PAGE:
Videos are a popular tool for learning and education, and many lessons now include a video component to help students better understand the material. These videos can take many forms, from animated explanations to recorded lectures, and can be found in a variety of subjects, such as math, science, language, and history. Videos are a particularly useful tool for visual learners, as they can help explain complex concepts in a way that is easy to understand. Additionally, videos can be paused and replayed, allowing students to review material at their own pace. With the growing importance of technology in education, incorporating video components into lessons has become an effective way to engage students and enhance learning.
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This vegetable idioms activation pack will help you to learn remembers and use some common English idioms related to vegetables. The idioms include, spill the beans, veg out, couch potato, without a bean, carrot and stick, know your onions, in a pickle, hot potato, two peas in a pod, red as a beetroot, and as cool as a cucumber.
However you prefer to travel, be it by car, by plane, by bike, or simply walking, transport of some form is part of your life. If you don't know the vocabulary to use when travelling or deciding on which transport to use, you're going nowhere. This lesson will teach you much of the language you need to know to talk about transport. The lesson looks at canoes, boats, walking, horse riding, horses and carts, trains, planes, cars, lorries, bicycles, motorcycles, sailing ships, and more, gives you plenty of exercises to help you learn, remember, and use the new vocabulary you have learned.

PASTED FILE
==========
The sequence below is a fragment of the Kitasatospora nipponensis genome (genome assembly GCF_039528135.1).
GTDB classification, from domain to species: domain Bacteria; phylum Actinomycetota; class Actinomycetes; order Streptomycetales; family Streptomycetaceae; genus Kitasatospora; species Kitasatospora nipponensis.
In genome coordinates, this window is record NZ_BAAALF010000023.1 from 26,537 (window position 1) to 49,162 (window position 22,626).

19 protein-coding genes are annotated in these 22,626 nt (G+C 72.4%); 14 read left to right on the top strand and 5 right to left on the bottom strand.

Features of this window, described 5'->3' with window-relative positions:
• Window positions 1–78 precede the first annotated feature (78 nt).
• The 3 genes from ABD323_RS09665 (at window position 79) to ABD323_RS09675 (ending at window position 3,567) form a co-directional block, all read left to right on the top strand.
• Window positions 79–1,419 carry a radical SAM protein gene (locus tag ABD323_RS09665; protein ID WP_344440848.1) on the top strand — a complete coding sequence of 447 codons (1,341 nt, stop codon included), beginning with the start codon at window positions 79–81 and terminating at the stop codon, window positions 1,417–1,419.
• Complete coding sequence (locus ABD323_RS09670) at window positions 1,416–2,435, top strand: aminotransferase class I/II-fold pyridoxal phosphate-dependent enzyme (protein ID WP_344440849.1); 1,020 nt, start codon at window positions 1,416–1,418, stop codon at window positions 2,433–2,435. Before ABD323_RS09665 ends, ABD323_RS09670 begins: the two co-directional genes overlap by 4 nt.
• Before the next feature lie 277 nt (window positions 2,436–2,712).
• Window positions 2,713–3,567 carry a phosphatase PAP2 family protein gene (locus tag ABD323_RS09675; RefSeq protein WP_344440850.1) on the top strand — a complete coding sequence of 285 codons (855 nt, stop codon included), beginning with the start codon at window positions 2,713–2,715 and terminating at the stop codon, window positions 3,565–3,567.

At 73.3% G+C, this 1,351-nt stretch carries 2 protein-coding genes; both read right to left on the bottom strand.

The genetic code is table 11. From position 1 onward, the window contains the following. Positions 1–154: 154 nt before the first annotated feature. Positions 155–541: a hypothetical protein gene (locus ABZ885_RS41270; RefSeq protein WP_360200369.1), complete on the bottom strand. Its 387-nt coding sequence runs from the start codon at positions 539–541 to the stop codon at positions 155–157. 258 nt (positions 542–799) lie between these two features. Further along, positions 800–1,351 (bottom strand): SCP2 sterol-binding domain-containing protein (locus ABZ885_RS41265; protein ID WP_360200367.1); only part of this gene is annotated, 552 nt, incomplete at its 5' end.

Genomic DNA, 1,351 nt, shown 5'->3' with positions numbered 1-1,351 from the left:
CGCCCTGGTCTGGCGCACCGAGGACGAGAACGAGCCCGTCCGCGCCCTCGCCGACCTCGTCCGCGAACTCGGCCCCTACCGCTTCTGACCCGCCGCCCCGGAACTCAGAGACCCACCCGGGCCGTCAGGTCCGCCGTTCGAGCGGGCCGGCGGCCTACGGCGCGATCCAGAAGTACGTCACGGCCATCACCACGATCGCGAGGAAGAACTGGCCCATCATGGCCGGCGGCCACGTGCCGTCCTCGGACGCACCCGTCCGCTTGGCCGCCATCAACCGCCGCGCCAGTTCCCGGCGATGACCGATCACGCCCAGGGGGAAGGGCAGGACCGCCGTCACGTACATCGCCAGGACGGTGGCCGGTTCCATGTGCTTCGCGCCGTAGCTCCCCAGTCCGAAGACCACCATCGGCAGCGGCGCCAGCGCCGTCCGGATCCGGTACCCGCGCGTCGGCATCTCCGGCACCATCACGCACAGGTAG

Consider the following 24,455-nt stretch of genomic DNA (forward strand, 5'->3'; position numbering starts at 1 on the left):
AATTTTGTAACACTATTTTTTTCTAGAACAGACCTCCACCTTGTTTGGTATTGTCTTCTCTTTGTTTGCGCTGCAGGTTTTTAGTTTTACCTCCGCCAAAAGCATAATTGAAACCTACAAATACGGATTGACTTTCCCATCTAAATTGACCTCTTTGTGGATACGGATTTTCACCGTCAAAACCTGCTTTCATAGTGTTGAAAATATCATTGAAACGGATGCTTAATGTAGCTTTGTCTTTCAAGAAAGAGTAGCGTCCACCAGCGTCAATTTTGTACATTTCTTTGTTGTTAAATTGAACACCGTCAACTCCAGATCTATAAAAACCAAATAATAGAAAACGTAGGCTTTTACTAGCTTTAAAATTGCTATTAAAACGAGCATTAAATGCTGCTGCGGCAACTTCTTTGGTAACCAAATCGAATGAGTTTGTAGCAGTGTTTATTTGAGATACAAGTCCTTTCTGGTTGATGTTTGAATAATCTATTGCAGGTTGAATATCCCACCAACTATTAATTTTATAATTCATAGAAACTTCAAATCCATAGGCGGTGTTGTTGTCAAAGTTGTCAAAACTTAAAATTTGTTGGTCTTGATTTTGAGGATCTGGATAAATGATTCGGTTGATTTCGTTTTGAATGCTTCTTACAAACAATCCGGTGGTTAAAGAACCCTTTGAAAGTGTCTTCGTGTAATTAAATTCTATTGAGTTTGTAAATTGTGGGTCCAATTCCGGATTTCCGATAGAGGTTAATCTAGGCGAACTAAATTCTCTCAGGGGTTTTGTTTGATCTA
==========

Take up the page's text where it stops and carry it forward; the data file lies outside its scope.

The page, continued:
This lesson, The Hare and the Tortoise, is a message telling us that we need not always be rushing to get things done, as slow and steady often wins the race. These phonetic Aesop English language lessons will help you to master the 44 British English IPA symbols, and hopefully learn some new vocabulary.
The full stop or period is the most commonly used punctuation mark in English. The most common use of the full stop is to mark the end of declaratory sentences. It can also be placed after initial letters used to stand for a name, as in R.I. Chalmers, and also to mark the individual letters of some acronyms and abbreviations. While first introduced by Aristophanes of Byzantium in the third century, the full stop in its current position became popular from the ninth century onwards, and once movable type printing had become established, the full stop as we know it became the norm. It is n...
The Fisherman and the Little Fish tells the moral that it's better to accept what you have than to gamble on what you might not get. I have rewritten the Aesop's fable using as many phrasal verbs as I could come up with. If you are interested in learning some new phrasal verbs, this video is not to be sniffed at. Don't let your interest fizzle out and see what phrasal verbs I have come up with. If you want to improve your knowledge of phrasal verbs, it's time to check out this lesson.
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